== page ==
Skip to Content

Stroke Spotlight: Kay Ambrose

May is American Stroke Month, so in this issue of the Pulse we are featuring the story of Kay Ambrose from Denver, who suffered a hemorrhagic stroke last year and still teaches piano, but just a little slower than she used to. Read more about Kay and share your story. 

hero_image===https://d3n8a8pro7vhmx.cloudfront.net/yourethecure/pages/26639/attachments/original/1526936269/Spotlight%20on%20Stroke_SherryCurnutt.png?1526936269
hero_image_alt_text===woman playing piano
thumbnail===
thumbnail_alt_text===
advocate_thumbnail===
bottom_action===

On January 4th, 2017, I was headed out to go roller skating when I had kind of a dry cough. Then my ankle buckled. I didn’t feel bad - I didn’t have a headache or anything. But when my arm went dead and I couldn’t stand up, I knew it was a stroke. I was able to little by little by little get myself over to my purse where my phone was. I called 9-1-1 and got to the hospital where they found out I had a hemorrhagic stroke. Now, after more than a year, I can walk with a quad cane. Recovery has been slow, but each day I can see things are improving. I had been told many times that I wouldn’t see improvement after a year, but that hasn’t been true. My nature is that I don’t want to give up – I keep working at it.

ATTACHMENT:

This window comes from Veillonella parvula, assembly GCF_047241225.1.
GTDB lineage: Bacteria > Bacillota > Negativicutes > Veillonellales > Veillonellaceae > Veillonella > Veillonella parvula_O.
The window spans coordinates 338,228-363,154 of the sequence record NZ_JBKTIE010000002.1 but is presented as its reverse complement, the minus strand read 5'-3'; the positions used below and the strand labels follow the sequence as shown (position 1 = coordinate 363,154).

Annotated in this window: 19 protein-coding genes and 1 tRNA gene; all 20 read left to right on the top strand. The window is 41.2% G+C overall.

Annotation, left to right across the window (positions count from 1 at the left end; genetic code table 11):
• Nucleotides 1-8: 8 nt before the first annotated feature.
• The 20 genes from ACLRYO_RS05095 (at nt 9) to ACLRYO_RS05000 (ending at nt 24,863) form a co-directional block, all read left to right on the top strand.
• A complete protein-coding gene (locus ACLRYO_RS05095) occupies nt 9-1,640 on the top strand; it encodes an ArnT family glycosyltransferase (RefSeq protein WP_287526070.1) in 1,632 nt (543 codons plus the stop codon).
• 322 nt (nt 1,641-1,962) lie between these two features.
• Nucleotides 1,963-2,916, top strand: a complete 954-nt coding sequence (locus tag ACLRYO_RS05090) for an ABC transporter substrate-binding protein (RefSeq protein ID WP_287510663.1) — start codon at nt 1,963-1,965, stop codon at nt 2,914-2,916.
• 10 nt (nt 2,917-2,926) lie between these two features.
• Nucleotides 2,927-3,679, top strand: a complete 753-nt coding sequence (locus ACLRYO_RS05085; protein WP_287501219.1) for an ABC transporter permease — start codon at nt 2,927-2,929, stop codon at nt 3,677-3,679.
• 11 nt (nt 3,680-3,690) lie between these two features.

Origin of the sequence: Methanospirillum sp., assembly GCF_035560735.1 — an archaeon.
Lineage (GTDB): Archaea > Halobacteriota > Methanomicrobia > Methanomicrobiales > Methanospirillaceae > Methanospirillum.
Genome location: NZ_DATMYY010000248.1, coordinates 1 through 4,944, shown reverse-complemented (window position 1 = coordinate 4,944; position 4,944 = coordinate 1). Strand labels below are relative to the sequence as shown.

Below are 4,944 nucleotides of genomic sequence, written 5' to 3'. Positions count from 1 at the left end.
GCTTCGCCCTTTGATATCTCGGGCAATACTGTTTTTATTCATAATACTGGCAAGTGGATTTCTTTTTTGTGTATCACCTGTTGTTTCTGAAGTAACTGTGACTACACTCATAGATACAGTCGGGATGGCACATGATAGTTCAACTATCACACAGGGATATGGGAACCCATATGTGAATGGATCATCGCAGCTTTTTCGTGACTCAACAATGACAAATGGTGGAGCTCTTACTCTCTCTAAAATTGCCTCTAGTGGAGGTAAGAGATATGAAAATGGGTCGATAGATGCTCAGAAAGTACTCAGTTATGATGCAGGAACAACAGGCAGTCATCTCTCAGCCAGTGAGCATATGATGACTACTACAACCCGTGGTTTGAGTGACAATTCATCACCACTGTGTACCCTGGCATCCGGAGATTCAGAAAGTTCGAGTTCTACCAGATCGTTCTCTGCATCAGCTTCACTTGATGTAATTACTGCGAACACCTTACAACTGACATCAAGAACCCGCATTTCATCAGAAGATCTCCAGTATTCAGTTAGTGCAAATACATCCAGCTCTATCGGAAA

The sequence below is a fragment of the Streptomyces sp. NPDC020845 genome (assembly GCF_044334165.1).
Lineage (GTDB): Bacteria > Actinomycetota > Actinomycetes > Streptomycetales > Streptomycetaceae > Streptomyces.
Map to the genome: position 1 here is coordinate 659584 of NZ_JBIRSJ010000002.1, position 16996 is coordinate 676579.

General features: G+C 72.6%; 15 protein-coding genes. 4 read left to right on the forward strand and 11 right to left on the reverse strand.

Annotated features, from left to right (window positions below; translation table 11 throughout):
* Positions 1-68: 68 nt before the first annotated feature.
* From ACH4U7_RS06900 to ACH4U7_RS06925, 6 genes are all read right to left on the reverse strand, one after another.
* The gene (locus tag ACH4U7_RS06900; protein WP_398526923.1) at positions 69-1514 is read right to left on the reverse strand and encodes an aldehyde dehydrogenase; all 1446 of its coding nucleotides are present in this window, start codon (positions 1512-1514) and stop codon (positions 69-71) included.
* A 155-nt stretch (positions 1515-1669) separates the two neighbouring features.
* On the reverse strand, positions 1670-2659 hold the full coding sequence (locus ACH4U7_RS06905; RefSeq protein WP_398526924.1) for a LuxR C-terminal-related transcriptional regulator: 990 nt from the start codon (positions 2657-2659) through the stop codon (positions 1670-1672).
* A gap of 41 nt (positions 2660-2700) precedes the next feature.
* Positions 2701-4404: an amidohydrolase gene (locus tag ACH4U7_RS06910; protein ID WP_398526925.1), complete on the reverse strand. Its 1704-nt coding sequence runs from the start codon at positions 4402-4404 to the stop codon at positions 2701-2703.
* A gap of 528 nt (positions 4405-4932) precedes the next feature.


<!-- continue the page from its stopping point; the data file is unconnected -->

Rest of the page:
Before my stroke, I was a piano teacher and had my own band. I’m fortunate that it was only my left hand that was affected, so I can still play well with my right hand mostly, although my left hand can still play a little. I’m still able to continue teaching a little bit today. I can’t drive, but fortunately I have someone who can help me get around. I miss roller skating and having some of the freedom and independence I had before my stroke, but I’m glad to be here and able to do as much as I still can. I want other people who have had a stroke to know that they should keep fighting to improve every day.

Share This Story

Be the first to comment


Please check your e-mail for a link to activate your account.